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Critics Find Voice in Gibson Drama

August 01, 2006|Claudia Eller and Claire Hoffman | Times Staff Writers

On the heels of Mel Gibson's reported anti-Semitic tirade during his drunk driving arrest Friday, several prominent Hollywood figures broke the industry's silence Monday by publicly condemning the star.

Meanwhile, Walt Disney Co.'s ABC television network said it had abandoned plans to make a miniseries on the Holocaust with Gibson's production company, although it stopped short of saying his behavior was the reason.

Those who did admonish Gibson on Monday called his purported remarks reprehensible and particularly inappropriate while fighting rages in Israel and Lebanon.

"It's incredibly disappointing that somebody of his stature would speak out that way, especially at this sensitive time," said Sony Pictures movie Chairwoman Amy Pascal, the only studio chief who spoke to The Times on the record.

Hollywood was largely founded by, and the studios are still chiefly run by, Jewish executives such as Pascal. Still, dozens of Jewish executives, producers and agents contacted Monday would not go beyond expressing their outrage in private. In typical Hollywood fashion, they refrained from publicly criticizing -- and potentially alienating -- a powerful star and director who could make them a lot of money.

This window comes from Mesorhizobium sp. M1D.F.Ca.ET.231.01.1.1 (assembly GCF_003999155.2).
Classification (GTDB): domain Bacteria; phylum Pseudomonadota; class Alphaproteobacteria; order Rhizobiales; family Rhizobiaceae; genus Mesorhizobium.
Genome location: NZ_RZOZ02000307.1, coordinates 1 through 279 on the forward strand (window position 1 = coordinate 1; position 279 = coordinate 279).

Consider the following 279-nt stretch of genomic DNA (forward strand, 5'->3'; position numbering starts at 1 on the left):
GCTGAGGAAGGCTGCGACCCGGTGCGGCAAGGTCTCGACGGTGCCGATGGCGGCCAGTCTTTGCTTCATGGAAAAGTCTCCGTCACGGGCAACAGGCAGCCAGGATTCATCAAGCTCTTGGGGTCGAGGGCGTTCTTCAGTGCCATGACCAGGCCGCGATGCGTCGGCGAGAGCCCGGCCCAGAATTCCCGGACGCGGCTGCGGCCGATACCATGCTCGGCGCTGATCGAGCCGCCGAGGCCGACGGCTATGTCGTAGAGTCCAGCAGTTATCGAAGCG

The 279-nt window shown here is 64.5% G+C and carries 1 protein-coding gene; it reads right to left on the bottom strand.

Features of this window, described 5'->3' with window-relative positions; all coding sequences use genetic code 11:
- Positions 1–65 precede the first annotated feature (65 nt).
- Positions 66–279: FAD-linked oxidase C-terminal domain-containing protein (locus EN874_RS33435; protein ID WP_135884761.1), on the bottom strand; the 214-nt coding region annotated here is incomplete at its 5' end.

But Gibson's alleged profanity-laced remarks, including the statement that "the Jews are responsible for all the wars in the world," stirred an industry that has honored him with its most prized award -- an Oscar for directing "Braveheart" -- and has given him the opportunity to reap hundreds of millions of dollars.

"To make all of your money from Jews in Hollywood, and then have a few drinks and say you hate Jews, is shocking," said "Mr. and Mrs. Smith" producer Arnon Milchan, an Israeli citizen. "If you are so upset with the Jews, don't work for them."

Gibson apologized Sunday, blaming his long battle with alcoholism. But apparently his regrets had little effect.

"It's like throwing a nuclear bomb and saying, 'I didn't know the damage it was going to cause. I'm really sorry,' " Milchan said.

Even the head of the International Creative Management talent agency, which has represented Gibson for 18 years, felt compelled to speak out.

"I hate what he said, and so does he," said Chairman Jeff Berg. "His remarks have created a first-class mess, and he has owned up to it. You cannot spin this. This is a question not of how low you can sink, but how you can dig yourself out of this hole."

After a call from Gibson, Berg said he was trying to communicate the actor's remorse to his staff and clients.

"We're not going to back away from him in a moment of need," Berg said. "Our goal is to help him, not judge him."

Gibson's publicist, Alan Nierob, said the actor was seeking help. He has not checked into a rehabilitation facility, but "is fighting for his life" in his struggle with drinking.